Trends are trendy, insights get shit done


My new rubber stamp. If there is enough interest I might get some more made.

I gave a talk at Haymarket's Trends Plus conference this week. I'm sure it was a wonderful shindig - the speakers I saw were excellent - but I couldn't help feeling a bit contrary about a conference on trends. I've never had much truck with the 'cool hunting' fraternity, about predicting the future and about making money out of stating the bleeding obvious. Or for that matter from Portmanteaus - the ghastly habit of sticking two perfectly good english words together to make a new word that is both ridiculous and unnecessary. You know the sort of thing maturialism, tribefacturing, the statusphere, or engageonomics. Anyway here is the presentation. As usual it makes very little sense without the talk that goes with it, but you might get something out of it. Slideshare have been kind enough to feature it on their home page today.


Far too interesting to be silent. Try and record the presentation if you do it again. I want to know if I laughed in the right places.

Posted by: Charles Frith at December 4, 2011 05:35 AM


You did. Should try and find a way to record a voice over.

Posted by: Richard at December 5, 2011 07:34 AM

I spend alot of my time getting annoyed at people that spell my surname incorrectly. And stupidly I have done just that on the last slide of the presentation. It's

Posted by: richard at December 5, 2011 09:13 AM

I'd definitely like a stamp!

Posted by: Rob Mortimer at December 5, 2011 02:24 PM

True, it became a name for "all stuff concerning people" category. Whatever it means, from excel spreadshits to wife's opinion.

Posted by: Marcin at December 6, 2011 10:49 AM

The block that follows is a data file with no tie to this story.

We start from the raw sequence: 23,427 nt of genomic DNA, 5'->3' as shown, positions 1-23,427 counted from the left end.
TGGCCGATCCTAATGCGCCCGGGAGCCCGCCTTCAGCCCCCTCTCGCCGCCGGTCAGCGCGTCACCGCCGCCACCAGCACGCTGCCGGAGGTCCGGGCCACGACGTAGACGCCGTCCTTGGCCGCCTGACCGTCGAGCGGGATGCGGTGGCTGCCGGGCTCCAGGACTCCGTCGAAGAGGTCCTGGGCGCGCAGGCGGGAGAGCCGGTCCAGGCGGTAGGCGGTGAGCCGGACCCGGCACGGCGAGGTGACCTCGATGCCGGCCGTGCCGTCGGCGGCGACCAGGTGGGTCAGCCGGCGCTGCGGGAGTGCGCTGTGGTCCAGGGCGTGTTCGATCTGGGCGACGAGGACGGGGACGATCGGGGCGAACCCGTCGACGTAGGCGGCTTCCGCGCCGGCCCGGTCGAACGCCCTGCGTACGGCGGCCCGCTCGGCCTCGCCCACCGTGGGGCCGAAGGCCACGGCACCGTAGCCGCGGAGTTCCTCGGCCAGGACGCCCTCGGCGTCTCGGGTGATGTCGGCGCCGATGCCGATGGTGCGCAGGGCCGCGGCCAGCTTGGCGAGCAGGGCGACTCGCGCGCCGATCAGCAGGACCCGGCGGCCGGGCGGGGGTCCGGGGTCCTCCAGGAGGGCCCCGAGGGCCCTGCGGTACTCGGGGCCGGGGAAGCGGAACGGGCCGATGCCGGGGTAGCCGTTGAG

This presentation has been very widely shared which is fantastic. However I understand that the revelation about the Imperial War Museum's permanent holocaust museum is upsetting without the VO. This revelation is from DLKW for the exhibition launch and focuses on the exhibition's coverage of the organisation and mechanisation of death on an unprecidented scale - the railway timetables, the command structure, the logisics - in essence the banality of death. It won a Gold at the APG awards in 2001.

Posted by: richard at December 6, 2011 01:01 PM

The terminology of 'trends' and 'insights' make me vomit a little bit in my mouth sometimes. I'm guessing this is similar to Mr Frith's laughter response...

There seem to be so many 'trends' services and websites around that by their very nature they're saying pretty much everything is a trend. If everything's a trend, then where's the trend?

I remember I used to be on one 'trends' newsletter thing (I honestly can't remember its name, honestly) where part of the eDM was to proudly state how many trends they had found that week. "736 new trends added" or something like that. hmmmm. Really?

Some services seem to provide a database of observations instead of trends, that Planners can search through and pin their hypothesis to if relevant.

Great stuff Richard, thanks.

Posted by: Mark Hadfield (@markhadfield) at December 6, 2011 02:23 PM

Oh please, please can I have a stamp? We need one (in the very least) down here (Australia) somewhat urgently.

Posted by: Katie Harris (@Zebrabites) at December 8, 2011 10:11 AM

Thoughtful stuff (again). We've actually got a trends unit at the agency and they regularly turn up some interesting issues. What I find really useful is their ability to spot societal fault-lines, and this is what helps us to find the cracks in culture into which we can insert brand ideas.

Posted by: Adrian at December 10, 2011 09:10 PM

Trends also renews a target audience's enthusiasm, albeit temporarily. Although trends die out, businesses should still know how to take advantage of them.

Posted by: MicroSourcing at December 28, 2011 01:58 AM

Excellent stuff. I think we could do with some insight into how the feeding frenzy that conference producers exhibit towards a new trend (eg content/social/mobile/2screening) changes the status of that very 'thang', without any hard evidence to support it.

Posted by: Tess Alps at December 29, 2011 12:06 PM

I have been seeking this info for a while. Almost half an hours of continuous finding, fortunately I found it in your site. I wonder why Bing never display this kind of resourceful sites in the first few pages. Generally the top search engine results are garbages. Maybe it's time to try another search engine.

Posted by: Alyse Steck at January 3, 2012 02:27 AM